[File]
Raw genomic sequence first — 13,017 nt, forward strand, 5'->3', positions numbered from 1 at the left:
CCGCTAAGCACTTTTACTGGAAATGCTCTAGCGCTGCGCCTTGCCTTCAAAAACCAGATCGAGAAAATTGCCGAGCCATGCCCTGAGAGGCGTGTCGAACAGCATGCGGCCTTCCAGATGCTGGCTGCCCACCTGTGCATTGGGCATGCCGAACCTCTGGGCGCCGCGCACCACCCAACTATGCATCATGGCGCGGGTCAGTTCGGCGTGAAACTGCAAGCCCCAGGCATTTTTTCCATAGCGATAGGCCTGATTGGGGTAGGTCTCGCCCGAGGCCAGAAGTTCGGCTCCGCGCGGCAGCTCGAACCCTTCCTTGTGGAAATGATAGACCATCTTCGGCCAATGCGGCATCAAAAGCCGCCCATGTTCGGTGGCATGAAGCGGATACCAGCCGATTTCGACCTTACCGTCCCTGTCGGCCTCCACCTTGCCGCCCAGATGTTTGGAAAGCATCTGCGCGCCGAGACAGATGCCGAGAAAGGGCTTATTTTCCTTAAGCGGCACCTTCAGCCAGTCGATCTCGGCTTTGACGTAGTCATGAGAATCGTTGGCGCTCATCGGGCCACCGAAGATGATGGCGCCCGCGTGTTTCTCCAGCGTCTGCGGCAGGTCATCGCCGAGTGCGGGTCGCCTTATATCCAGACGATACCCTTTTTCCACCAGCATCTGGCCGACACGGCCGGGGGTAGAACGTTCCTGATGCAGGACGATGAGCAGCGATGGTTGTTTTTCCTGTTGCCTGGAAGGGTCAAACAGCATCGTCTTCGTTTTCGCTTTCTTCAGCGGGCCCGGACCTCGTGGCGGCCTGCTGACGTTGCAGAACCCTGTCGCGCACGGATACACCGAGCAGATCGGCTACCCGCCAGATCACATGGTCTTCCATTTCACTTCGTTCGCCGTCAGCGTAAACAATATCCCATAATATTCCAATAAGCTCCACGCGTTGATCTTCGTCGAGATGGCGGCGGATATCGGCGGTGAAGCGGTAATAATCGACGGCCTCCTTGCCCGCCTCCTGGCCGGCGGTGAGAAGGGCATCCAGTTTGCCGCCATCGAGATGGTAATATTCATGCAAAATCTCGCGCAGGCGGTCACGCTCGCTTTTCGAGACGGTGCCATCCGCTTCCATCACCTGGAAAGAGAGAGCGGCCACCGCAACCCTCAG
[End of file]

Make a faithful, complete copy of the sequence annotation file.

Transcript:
Raw genomic sequence first — 13,017 nt, forward strand, 5'->3', positions numbered from 1 at the left:
CCGCTAAGCACTTTTACTGGAAATGCTCTAGCGCTGCGCCTTGCCTTCAAAAACCAGATCGAGAAAATTGCCGAGCCATGCCCTGAGAGGCGTGTCGAACAGCATGCGGCCTTCCAGATGCTGGCTGCCCACCTGTGCATTGGGCATGCCGAACCTCTGGGCGCCGCGCACCACCCAACTATGCATCATGGCGCGGGTCAGTTCGGCGTGAAACTGCAAGCCCCAGGCATTTTTTCCATAGCGATAGGCCTGATTGGGGTAGGTCTCGCCCGAGGCCAGAAGTTCGGCTCCGCGCGGCAGCTCGAACCCTTCCTTGTGGAAATGATAGACCATCTTCGGCCAATGCGGCATCAAAAGCCGCCCATGTTCGGTGGCATGAAGCGGATACCAGCCGATTTCGACCTTACCGTCCCTGTCGGCCTCCACCTTGCCGCCCAGATGTTTGGAAAGCATCTGCGCGCCGAGACAGATGCCGAGAAAGGGCTTATTTTCCTTAAGCGGCACCTTCAGCCAGTCGATCTCGGCTTTGACGTAGTCATGAGAATCGTTGGCGCTCATCGGGCCACCGAAGATGATGGCGCCCGCGTGTTTCTCCAGCGTCTGCGGCAGGTCATCGCCGAGTGCGGGTCGCCTTATATCCAGACGATACCCTTTTTCCACCAGCATCTGGCCGACACGGCCGGGGGTAGAACGTTCCTGATGCAGGACGATGAGCAGCGATGGTTGTTTTTCCTGTTGCCTGGAAGGGTCAAACAGCATCGTCTTCGTTTTCGCTTTCTTCAGCGGGCCCGGACCTCGTGGCGGCCTGCTGACGTTGCAGAACCCTGTCGCGCACGGATACACCGAGCAGATCGGCTACCCGCCAGATCACATGGTCTTCCATTTCACTTCGTTCGCCGTCAGCGTAAACAATATCCCATAATATTCCAATAAGCTCCACGCGTTGATCTTCGTCGAGATGGCGGCGGATATCGGCGGTGAAGCGGTAATAATCGACGGCCTCCTTGCCCGCCTCCTGGCCGGCGGTGAGAAGGGCATCCAGTTTGCCGCCATCGAGATGGTAATATTCATGCAAAATCTCGCGCAGGCGGTCACGCTCGCTTTTCGAGACGGTGCCATCCGCTTCCATCACCTGGAAAGAGAGAGCGGCCACCGCAACCCTCAG